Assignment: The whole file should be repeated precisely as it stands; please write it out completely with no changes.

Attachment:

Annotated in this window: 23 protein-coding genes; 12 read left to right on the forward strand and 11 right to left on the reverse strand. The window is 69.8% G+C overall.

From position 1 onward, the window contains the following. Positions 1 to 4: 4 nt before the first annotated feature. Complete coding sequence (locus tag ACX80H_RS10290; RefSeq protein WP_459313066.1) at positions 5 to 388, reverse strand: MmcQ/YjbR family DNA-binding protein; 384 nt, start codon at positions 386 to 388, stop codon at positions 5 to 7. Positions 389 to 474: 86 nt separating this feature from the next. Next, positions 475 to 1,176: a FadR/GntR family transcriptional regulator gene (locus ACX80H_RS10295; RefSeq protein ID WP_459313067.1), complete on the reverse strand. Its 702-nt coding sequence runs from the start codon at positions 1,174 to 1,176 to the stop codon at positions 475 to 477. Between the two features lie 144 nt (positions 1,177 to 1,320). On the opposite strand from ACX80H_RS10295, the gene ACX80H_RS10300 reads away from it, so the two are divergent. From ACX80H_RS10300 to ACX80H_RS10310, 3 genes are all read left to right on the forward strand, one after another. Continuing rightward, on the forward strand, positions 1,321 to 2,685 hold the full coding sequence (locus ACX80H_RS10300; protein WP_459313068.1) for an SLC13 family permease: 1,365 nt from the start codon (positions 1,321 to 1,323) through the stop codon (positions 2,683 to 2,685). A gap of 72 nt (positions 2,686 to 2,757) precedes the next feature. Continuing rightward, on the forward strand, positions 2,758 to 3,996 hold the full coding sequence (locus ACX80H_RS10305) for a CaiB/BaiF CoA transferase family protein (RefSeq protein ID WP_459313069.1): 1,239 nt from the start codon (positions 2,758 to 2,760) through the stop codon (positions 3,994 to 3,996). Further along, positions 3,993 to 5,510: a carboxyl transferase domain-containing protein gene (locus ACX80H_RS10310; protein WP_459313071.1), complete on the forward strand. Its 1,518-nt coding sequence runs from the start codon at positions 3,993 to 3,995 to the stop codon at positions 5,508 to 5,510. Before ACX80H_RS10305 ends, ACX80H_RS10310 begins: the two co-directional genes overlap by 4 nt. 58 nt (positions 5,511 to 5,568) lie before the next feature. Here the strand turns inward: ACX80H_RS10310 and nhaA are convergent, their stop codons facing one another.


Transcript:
Annotated in this window: 23 protein-coding genes; 12 read left to right on the forward strand and 11 right to left on the reverse strand. The window is 69.8% G+C overall.

From position 1 onward, the window contains the following. Positions 1 to 4: 4 nt before the first annotated feature. Complete coding sequence (locus tag ACX80H_RS10290; RefSeq protein WP_459313066.1) at positions 5 to 388, reverse strand: MmcQ/YjbR family DNA-binding protein; 384 nt, start codon at positions 386 to 388, stop codon at positions 5 to 7. Positions 389 to 474: 86 nt separating this feature from the next. Next, positions 475 to 1,176: a FadR/GntR family transcriptional regulator gene (locus ACX80H_RS10295; RefSeq protein ID WP_459313067.1), complete on the reverse strand. Its 702-nt coding sequence runs from the start codon at positions 1,174 to 1,176 to the stop codon at positions 475 to 477. Between the two features lie 144 nt (positions 1,177 to 1,320). On the opposite strand from ACX80H_RS10295, the gene ACX80H_RS10300 reads away from it, so the two are divergent. From ACX80H_RS10300 to ACX80H_RS10310, 3 genes are all read left to right on the forward strand, one after another. Continuing rightward, on the forward strand, positions 1,321 to 2,685 hold the full coding sequence (locus ACX80H_RS10300; protein WP_459313068.1) for an SLC13 family permease: 1,365 nt from the start codon (positions 1,321 to 1,323) through the stop codon (positions 2,683 to 2,685). A gap of 72 nt (positions 2,686 to 2,757) precedes the next feature. Continuing rightward, on the forward strand, positions 2,758 to 3,996 hold the full coding sequence (locus ACX80H_RS10305) for a CaiB/BaiF CoA transferase family protein (RefSeq protein ID WP_459313069.1): 1,239 nt from the start codon (positions 2,758 to 2,760) through the stop codon (positions 3,994 to 3,996). Further along, positions 3,993 to 5,510: a carboxyl transferase domain-containing protein gene (locus ACX80H_RS10310; protein WP_459313071.1), complete on the forward strand. Its 1,518-nt coding sequence runs from the start codon at positions 3,993 to 3,995 to the stop codon at positions 5,508 to 5,510. Before ACX80H_RS10305 ends, ACX80H_RS10310 begins: the two co-directional genes overlap by 4 nt. 58 nt (positions 5,511 to 5,568) lie before the next feature. Here the strand turns inward: ACX80H_RS10310 and nhaA are convergent, their stop codons facing one another.